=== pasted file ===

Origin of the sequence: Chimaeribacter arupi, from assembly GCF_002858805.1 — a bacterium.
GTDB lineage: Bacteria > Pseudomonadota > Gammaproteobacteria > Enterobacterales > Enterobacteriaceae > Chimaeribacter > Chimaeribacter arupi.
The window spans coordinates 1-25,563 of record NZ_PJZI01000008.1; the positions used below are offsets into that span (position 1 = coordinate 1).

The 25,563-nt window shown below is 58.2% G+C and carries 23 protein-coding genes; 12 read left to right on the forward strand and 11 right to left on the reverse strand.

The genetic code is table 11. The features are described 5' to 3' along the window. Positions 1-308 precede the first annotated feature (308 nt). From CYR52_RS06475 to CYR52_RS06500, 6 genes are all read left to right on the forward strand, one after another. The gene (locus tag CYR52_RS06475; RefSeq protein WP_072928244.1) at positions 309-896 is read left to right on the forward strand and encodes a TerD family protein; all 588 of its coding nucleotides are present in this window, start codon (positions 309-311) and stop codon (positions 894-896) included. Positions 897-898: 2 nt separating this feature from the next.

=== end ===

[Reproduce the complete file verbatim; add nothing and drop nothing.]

Origin of the sequence: Chimaeribacter arupi, from assembly GCF_002858805.1 — a bacterium.
GTDB lineage: Bacteria > Pseudomonadota > Gammaproteobacteria > Enterobacterales > Enterobacteriaceae > Chimaeribacter > Chimaeribacter arupi.
The window spans coordinates 1-25,563 of record NZ_PJZI01000008.1; the positions used below are offsets into that span (position 1 = coordinate 1).

The 25,563-nt window shown below is 58.2% G+C and carries 23 protein-coding genes; 12 read left to right on the forward strand and 11 right to left on the reverse strand.

The genetic code is table 11. The features are described 5' to 3' along the window. Positions 1-308 precede the first annotated feature (308 nt). From CYR52_RS06475 to CYR52_RS06500, 6 genes are all read left to right on the forward strand, one after another. The gene (locus tag CYR52_RS06475; RefSeq protein WP_072928244.1) at positions 309-896 is read left to right on the forward strand and encodes a TerD family protein; all 588 of its coding nucleotides are present in this window, start codon (positions 309-311) and stop codon (positions 894-896) included. Positions 897-898: 2 nt separating this feature from the next.